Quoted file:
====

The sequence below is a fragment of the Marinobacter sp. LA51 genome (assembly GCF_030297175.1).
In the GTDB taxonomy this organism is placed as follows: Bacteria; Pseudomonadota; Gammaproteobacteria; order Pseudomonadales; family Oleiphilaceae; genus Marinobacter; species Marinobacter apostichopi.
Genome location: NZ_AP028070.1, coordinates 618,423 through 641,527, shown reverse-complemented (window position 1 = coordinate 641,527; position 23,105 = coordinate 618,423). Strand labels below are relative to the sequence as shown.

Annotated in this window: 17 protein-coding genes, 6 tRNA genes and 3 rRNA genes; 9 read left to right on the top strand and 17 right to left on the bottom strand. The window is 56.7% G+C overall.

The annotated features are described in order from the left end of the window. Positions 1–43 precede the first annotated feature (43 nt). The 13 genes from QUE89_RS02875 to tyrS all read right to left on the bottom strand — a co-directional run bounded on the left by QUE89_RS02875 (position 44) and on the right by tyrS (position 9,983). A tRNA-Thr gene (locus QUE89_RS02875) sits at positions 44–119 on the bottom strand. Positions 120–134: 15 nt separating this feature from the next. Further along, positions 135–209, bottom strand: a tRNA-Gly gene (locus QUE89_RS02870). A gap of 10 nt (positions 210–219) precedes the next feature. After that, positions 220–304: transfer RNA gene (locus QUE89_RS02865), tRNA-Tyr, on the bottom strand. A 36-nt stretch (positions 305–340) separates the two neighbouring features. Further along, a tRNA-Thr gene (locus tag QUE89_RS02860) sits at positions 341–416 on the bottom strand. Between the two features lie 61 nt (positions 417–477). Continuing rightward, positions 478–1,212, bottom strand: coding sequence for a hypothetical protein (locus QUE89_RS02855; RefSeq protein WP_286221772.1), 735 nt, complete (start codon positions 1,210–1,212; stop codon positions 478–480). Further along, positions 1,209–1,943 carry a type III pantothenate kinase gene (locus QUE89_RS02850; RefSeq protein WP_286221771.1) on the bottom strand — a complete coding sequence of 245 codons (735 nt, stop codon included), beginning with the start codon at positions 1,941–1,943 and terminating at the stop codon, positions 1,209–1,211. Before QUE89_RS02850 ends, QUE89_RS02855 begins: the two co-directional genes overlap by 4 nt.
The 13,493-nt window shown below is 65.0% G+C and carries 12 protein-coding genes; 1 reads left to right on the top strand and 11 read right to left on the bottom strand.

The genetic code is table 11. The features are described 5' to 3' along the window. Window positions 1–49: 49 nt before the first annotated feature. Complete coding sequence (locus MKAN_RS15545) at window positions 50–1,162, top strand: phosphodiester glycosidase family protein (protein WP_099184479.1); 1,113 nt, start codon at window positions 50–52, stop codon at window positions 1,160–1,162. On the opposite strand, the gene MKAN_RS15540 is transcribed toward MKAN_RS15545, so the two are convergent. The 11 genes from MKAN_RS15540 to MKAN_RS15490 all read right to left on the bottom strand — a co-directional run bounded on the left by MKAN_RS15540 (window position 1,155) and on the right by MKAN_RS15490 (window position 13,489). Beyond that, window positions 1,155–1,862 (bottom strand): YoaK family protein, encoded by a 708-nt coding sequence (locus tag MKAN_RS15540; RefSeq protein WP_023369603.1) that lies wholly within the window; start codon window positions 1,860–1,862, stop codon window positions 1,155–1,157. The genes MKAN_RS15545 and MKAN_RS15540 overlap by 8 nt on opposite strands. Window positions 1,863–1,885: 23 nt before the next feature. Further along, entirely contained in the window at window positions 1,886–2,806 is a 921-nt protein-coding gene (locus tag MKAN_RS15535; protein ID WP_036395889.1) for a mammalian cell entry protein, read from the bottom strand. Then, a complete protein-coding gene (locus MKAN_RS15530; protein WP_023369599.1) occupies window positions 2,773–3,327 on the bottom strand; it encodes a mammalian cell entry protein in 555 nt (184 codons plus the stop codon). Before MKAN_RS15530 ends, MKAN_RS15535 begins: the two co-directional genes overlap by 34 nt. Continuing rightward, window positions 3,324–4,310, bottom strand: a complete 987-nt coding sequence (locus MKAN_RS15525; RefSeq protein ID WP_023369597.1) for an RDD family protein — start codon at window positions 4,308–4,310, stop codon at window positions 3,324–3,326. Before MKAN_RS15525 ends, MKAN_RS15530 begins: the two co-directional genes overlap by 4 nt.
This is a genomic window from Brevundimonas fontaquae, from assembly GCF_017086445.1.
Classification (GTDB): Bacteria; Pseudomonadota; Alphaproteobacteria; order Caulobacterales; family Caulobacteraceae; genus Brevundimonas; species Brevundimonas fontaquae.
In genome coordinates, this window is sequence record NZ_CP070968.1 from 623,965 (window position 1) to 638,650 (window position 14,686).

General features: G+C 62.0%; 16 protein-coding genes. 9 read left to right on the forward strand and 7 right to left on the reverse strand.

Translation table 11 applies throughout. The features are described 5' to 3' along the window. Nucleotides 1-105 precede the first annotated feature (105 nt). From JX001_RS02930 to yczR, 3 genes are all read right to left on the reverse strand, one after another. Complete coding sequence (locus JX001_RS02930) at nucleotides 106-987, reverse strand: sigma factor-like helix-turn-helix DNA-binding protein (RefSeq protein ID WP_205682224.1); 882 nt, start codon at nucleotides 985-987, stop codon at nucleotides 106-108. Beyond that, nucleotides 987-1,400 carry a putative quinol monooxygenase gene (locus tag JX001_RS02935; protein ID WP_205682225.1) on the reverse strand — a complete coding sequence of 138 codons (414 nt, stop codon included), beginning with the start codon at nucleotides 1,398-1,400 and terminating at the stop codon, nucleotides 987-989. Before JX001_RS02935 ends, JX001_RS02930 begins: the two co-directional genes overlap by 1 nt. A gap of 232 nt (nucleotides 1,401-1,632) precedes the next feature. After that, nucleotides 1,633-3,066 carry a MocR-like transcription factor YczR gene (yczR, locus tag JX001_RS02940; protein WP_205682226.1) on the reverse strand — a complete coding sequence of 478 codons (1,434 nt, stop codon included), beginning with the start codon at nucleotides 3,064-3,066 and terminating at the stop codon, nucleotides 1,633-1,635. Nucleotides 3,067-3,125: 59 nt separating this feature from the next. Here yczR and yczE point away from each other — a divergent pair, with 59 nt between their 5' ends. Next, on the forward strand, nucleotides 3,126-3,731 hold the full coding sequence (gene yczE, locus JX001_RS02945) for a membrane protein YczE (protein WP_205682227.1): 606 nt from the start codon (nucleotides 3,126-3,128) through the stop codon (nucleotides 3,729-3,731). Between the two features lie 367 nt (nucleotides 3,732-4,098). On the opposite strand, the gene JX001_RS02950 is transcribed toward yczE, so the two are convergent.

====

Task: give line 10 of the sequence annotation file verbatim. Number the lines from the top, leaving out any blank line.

In genome coordinates, this window is sequence record NZ_CP070968.1 from 623,965 (window position 1) to 638,650 (window position 14,686).